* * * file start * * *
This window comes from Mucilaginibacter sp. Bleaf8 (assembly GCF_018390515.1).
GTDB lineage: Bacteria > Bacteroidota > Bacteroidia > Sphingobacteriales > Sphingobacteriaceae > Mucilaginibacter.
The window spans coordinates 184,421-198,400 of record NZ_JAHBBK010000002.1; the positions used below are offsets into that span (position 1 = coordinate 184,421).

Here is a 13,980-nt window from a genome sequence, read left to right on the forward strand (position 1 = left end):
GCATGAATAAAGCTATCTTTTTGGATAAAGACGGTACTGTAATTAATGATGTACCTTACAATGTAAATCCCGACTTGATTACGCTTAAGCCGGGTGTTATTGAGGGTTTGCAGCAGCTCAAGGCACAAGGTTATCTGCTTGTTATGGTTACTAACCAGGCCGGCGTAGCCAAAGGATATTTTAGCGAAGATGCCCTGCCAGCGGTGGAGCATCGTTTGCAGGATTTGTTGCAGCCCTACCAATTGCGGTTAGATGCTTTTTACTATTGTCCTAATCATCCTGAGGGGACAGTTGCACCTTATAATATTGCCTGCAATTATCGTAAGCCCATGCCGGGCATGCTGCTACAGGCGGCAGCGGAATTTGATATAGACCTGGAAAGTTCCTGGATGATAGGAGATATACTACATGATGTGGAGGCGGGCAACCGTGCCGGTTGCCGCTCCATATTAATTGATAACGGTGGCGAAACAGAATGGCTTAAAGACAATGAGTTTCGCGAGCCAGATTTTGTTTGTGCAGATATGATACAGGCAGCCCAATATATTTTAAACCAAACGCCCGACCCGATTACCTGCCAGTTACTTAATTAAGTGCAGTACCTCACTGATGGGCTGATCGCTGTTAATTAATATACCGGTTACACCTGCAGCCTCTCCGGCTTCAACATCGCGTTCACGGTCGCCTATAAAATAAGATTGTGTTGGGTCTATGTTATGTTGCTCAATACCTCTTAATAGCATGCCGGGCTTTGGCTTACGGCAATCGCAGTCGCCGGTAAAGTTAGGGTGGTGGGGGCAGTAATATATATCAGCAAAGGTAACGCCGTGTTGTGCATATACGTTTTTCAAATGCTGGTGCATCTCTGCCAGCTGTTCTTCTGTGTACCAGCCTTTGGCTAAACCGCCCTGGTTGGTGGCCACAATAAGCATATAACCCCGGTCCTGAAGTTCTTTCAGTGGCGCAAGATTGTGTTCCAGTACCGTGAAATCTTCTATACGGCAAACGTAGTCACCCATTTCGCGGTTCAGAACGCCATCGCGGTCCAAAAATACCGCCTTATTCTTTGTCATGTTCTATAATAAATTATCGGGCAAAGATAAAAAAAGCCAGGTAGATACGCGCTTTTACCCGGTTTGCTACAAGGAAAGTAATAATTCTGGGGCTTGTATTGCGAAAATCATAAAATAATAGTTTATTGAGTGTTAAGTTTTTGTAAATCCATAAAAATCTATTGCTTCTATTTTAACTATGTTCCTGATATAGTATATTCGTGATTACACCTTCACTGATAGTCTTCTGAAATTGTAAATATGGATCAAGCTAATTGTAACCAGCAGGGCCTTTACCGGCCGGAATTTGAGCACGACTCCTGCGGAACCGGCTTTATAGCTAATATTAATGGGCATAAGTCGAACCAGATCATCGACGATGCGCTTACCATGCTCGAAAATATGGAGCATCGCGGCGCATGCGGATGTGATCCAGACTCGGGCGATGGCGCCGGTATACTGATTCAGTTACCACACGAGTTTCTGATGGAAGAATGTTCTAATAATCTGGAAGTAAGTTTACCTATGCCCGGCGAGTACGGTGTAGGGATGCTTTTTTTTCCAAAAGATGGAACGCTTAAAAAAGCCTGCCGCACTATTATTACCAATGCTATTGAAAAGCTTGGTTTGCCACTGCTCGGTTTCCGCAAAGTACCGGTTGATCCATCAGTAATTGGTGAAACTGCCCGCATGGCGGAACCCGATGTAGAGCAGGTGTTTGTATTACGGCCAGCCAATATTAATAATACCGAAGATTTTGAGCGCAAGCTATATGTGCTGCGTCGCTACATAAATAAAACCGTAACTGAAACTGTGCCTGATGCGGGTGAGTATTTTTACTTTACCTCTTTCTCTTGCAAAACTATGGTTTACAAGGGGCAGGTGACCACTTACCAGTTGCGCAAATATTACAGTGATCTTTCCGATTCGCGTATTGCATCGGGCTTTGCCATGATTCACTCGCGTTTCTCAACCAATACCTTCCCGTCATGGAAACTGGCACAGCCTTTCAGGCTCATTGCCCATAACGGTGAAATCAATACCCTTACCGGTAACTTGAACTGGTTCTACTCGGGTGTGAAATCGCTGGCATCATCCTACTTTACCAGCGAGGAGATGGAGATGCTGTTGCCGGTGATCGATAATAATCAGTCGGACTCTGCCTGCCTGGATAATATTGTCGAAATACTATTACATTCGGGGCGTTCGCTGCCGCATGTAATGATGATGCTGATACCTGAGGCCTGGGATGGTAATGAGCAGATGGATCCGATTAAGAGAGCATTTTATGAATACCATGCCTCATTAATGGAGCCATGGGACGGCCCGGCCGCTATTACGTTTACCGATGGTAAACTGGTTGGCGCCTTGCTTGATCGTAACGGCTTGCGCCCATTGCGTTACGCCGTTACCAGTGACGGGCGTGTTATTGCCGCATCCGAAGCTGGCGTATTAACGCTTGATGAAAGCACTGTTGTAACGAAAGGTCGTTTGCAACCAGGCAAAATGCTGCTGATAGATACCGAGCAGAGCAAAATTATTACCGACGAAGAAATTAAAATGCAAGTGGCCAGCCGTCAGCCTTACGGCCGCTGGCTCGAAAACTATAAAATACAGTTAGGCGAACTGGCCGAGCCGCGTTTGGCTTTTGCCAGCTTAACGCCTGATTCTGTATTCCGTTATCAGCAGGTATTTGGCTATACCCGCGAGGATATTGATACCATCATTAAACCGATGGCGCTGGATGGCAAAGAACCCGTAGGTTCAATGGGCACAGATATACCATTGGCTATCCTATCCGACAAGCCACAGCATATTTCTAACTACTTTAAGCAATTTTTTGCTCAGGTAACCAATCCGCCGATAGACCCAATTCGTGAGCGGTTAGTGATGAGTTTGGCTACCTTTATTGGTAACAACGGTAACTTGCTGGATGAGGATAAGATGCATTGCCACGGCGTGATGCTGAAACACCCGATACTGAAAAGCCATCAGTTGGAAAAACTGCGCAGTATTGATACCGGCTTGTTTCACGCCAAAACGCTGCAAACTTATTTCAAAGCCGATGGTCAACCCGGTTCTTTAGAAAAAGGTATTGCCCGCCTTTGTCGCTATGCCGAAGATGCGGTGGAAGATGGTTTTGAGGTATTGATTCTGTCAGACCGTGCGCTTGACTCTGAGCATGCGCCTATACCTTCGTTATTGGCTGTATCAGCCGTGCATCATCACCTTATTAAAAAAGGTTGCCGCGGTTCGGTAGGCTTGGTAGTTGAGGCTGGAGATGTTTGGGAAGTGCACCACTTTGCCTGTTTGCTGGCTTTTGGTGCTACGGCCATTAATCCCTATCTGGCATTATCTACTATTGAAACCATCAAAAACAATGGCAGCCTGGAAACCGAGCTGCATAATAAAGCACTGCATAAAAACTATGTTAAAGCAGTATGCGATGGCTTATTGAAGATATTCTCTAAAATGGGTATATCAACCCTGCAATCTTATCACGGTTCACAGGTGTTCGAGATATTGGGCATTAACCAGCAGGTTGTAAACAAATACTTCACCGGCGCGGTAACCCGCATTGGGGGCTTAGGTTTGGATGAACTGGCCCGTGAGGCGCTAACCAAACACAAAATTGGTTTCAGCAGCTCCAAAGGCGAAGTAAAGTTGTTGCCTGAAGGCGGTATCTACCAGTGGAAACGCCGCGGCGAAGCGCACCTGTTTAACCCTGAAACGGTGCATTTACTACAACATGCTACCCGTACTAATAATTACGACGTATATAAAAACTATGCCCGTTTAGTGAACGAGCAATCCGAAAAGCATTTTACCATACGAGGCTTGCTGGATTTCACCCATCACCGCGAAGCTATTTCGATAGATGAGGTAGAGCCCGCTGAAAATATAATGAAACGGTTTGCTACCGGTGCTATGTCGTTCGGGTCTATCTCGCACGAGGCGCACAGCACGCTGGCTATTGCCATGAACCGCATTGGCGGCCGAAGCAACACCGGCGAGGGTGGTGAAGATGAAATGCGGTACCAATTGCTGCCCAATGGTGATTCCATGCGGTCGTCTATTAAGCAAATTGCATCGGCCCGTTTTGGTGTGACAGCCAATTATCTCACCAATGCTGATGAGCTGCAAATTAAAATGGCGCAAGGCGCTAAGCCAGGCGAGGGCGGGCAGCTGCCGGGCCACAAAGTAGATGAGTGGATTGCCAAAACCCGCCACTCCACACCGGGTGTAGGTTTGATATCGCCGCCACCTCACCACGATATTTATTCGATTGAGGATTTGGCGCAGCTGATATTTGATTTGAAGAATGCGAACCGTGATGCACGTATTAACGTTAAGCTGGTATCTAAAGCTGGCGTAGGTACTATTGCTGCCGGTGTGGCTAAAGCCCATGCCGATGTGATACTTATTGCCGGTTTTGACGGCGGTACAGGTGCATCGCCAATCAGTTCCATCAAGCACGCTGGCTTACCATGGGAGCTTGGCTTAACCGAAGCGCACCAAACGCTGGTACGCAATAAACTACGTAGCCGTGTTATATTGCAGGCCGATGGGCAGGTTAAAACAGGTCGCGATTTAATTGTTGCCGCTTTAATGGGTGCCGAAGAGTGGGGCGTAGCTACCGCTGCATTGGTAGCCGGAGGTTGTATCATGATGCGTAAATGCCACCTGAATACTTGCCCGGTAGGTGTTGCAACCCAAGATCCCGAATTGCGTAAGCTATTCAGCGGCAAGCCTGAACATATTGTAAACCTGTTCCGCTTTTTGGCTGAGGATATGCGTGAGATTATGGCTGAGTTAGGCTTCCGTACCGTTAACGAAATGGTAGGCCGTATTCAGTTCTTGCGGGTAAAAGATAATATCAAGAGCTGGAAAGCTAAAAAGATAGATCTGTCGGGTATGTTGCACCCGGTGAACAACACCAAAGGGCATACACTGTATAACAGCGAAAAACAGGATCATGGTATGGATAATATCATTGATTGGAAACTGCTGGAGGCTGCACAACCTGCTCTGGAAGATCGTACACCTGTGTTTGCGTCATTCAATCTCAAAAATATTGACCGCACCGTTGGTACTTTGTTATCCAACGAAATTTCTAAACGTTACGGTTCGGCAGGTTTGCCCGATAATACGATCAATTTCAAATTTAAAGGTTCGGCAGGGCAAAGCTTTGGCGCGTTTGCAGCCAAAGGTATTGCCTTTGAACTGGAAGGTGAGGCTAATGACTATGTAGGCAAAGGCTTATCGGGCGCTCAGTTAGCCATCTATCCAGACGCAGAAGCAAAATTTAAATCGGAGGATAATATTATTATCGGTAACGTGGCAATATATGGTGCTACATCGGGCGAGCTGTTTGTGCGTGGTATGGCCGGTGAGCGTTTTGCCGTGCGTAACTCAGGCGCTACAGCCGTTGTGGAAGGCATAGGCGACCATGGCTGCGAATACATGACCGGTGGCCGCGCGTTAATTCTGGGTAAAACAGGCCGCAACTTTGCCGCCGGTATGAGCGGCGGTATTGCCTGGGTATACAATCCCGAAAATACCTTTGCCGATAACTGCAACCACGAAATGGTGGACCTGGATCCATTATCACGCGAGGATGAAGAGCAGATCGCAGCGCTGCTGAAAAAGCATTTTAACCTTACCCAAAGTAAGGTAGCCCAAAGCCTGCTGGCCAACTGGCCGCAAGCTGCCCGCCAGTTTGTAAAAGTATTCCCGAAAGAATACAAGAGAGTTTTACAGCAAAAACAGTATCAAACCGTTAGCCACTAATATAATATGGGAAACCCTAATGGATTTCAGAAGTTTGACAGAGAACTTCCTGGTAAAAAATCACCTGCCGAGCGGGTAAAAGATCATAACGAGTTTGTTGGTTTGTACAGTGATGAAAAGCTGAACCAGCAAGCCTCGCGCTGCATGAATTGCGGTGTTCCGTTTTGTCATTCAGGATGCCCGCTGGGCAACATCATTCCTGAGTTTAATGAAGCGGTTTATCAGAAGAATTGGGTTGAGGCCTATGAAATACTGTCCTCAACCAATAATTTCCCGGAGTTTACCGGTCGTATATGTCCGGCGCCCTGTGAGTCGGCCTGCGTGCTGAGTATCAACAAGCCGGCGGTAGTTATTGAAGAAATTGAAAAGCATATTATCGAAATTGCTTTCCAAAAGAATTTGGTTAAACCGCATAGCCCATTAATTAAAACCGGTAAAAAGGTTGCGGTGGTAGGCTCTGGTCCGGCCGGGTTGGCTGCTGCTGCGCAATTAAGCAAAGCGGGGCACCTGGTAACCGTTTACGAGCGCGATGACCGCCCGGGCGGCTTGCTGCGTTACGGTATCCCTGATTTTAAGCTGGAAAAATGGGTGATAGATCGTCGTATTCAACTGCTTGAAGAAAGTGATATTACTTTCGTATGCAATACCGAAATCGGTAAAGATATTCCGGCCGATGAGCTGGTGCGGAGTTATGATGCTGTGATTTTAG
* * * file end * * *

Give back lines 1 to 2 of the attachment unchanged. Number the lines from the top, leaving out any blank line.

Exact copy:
This window comes from Mucilaginibacter sp. Bleaf8 (assembly GCF_018390515.1).
GTDB lineage: Bacteria > Bacteroidota > Bacteroidia > Sphingobacteriales > Sphingobacteriaceae > Mucilaginibacter.